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Mammogram Recommendations and Commonly Asked Questions


Featured Speaker

Michael Olson, MD

Michael Olson, MD


About this Podcast

About This Podcast

At Aspirus we are dedicated to the early detection and treatment of breast cancer through screening and diagnostic mammograms, ultrasound, MRI and image-guided interventions.

When should a woman have her first mammogram?

There are differing opinions about how often a woman should have a mammogram? What are the medical recommendations? Do the recommendations change with age?

If a woman has a history of breast cancer in her family, does that change the recommendations? Is there a certain time of the month that a woman should schedule her mammogram to mitigate discomfort? And, if something suspicious is found what options are available relative to tests to determine next steps?

We will be talking with Dr. Michael Olson from Aspirus Langlade Hospital about some common questions women have about mammogram screening.

Transcription

Transcription

Melanie Cole (Host):  When should a woman have her first mammogram? There are differing opinions about how often a woman should have a mammogram. At Aspirus, we’re dedicated to the early detection and treatment of breast cancer through screening and diagnostic mammograms, ultrasound, MRI, and image-guided interventions. My guest today is Dr. Michael Olson. He’s a general radiologist and the director of the imaging department at Langlade Hospital with a special interest in musculoskeletal and women’s imaging. Welcome to the show, Dr. Olson. What about some of the things, the differing opinions about how often a woman should have a mammogram? When should a woman have her first mammogram and how often thereafter?

Dr. Michael Olson (Guest):  Well, first of all, I would like to say thanks for having me. It’s great to be here. That question used to be a pretty straightforward question, so let’s start with the traditional thinking then later on we’ll address the report causing all the confusion for our patients. The American College of Radiology, Society of Breast Imaging, and American Cancer Society still recommend that annual screening begin at age 40 if the patient is not at an increased risk for breast cancer. The recommendations are for yearly screening mammogram and for screening to continue as long as the patient is in good health and is willing to undergo additional testing including biopsy. Those with an increased risk of breast cancer are advised to start screening mammography earlier. The high risk group includes patients with genetic mutations such as BRCA or a genetic syndrome that predisposes them to the development of breast cancer, untested patients with a first degree relative with the genetic mutation, patients having received radiation to the chest wall between 10 and 30 years of age, and lastly, those patients with the lifetime risk of developing breast cancer greater than 20 percent, which is calculated utilizing a breast cancer risk model such as the Gail risk calculator. Those patients with increased risk usually start sooner, sometimes around 30 or 10 years before their first degree relative was diagnosed with cancer. In these patients, additional imaging modalities such as the MRI is often utilized in addition to the annual mammogram for screening purposes. These are just general guidelines and the age at which those high risk patients start screening mammography, and the additional imaging modalities utilized is ultimately a shared decision making process between the patient and her healthcare provider.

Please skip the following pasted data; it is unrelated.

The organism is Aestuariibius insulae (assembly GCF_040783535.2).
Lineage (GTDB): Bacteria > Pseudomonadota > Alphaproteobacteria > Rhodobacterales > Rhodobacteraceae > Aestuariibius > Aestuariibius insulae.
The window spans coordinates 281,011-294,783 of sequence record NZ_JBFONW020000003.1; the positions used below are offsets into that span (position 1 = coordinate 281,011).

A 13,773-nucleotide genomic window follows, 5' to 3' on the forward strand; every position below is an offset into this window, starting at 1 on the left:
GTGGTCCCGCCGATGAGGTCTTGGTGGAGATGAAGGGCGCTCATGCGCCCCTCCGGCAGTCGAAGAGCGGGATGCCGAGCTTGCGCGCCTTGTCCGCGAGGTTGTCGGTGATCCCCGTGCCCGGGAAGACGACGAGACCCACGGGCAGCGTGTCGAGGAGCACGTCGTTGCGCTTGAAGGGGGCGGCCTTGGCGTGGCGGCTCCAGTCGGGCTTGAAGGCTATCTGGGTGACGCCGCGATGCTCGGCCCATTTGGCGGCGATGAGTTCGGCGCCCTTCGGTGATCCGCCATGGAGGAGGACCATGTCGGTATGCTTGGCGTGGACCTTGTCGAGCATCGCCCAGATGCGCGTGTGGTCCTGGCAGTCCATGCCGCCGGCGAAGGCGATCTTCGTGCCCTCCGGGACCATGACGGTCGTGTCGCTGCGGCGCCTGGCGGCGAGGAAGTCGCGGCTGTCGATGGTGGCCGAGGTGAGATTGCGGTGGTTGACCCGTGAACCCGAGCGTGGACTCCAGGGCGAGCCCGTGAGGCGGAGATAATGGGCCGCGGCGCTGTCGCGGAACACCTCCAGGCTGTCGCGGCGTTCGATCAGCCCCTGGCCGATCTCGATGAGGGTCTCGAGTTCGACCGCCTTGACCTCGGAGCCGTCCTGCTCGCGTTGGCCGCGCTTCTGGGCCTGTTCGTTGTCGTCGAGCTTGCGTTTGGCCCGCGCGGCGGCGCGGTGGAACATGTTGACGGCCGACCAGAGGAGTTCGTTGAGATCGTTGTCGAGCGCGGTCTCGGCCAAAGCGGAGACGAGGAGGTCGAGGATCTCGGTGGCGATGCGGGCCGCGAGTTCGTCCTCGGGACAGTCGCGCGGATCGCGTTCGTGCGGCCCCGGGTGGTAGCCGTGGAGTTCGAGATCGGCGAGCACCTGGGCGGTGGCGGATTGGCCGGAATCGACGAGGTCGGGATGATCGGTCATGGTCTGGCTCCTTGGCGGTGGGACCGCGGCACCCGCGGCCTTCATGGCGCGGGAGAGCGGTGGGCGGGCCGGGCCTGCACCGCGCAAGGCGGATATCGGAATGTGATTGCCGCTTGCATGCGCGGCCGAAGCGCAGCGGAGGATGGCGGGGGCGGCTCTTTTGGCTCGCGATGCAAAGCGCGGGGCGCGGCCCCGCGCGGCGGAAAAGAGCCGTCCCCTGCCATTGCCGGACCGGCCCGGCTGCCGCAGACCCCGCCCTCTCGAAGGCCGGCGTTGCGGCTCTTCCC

Melanie:  People hear about mammograms. They think they’re very painful. I have had tons of them and I think it’s just a very short little thing. Explain the mammogram process and give women out there a little bit of encouragement. It doesn’t hurt that badly. It’s just a quick thing and it could save a life.

Dr. Olson:  Yeah, you’re absolutely right, and the techs I’ve gotten so good at performing these procedures and really decreasing the amount of tenderness that women have during the mammogram. I’ll just take you through a day during your screening mammogram. The patient will be advised to not wear deodorant, talcum powder, or lotion that may show up on the mammogram or obscure or mimic a cancer. Patient comes to our department, fills out a questionnaire about any true problems related to their breast, hormone use, pertinent family history, and prior mammograms that could potentially be available for comparison. The patient will then put on a gown and clean her breasts before the technologist takes the patient to the mammography room for imaging. So the breast is gradually compressed with a paddle and two images of each breast are obtained with a low-dose x-ray machine, are tapped down in an angled view for a minimum total of four pictures. The breasts are compressed to hold them still and reduce the amount of blur, to increase the sharpness of the imaging, to spread out the tissues so we can see the whole breast adequately. I can say if the patient is prone to cyclical breast tenderness, they can schedule their mammogram during the first part of their cycle. They can avoid caffeine in the morning of the exam, or they can take something for the pain such as ibuprofen an hour before their mammogram. With that being said, like I said earlier, the technologies have gotten so good that that’s rarely a complaint anymore and it can stabilize, your right.

Melanie:  Well, it certainly can and it’s really not a big deal. Now you’re a radiologist, so you look at these pictures. I always go and look afterwards. How long does it take you after a woman has her mammogram to get to the pictures, to look at them? Because we women we sit there, Dr. Olson, and we wait for that call, that inevitable call that we all hate that says you have to come back in and have now a diagnostic. What is it you are looking for?